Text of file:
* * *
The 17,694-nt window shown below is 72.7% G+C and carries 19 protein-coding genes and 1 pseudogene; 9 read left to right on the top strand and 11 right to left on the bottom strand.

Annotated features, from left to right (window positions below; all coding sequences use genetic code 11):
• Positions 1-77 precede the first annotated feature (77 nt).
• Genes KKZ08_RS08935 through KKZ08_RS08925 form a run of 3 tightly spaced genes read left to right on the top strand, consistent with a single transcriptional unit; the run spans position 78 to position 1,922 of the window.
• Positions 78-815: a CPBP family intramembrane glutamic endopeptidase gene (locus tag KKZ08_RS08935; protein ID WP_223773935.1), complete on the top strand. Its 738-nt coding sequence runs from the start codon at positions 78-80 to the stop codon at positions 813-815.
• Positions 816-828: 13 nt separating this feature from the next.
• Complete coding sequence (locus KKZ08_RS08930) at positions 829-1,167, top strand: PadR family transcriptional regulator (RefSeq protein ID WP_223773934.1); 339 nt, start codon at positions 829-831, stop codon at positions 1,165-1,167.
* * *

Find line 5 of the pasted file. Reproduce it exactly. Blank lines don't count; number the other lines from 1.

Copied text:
• Positions 78-815: a CPBP family intramembrane glutamic endopeptidase gene (locus tag KKZ08_RS08935; protein ID WP_223773935.1), complete on the top strand. Its 738-nt coding sequence runs from the start codon at positions 78-80 to the stop codon at positions 813-815.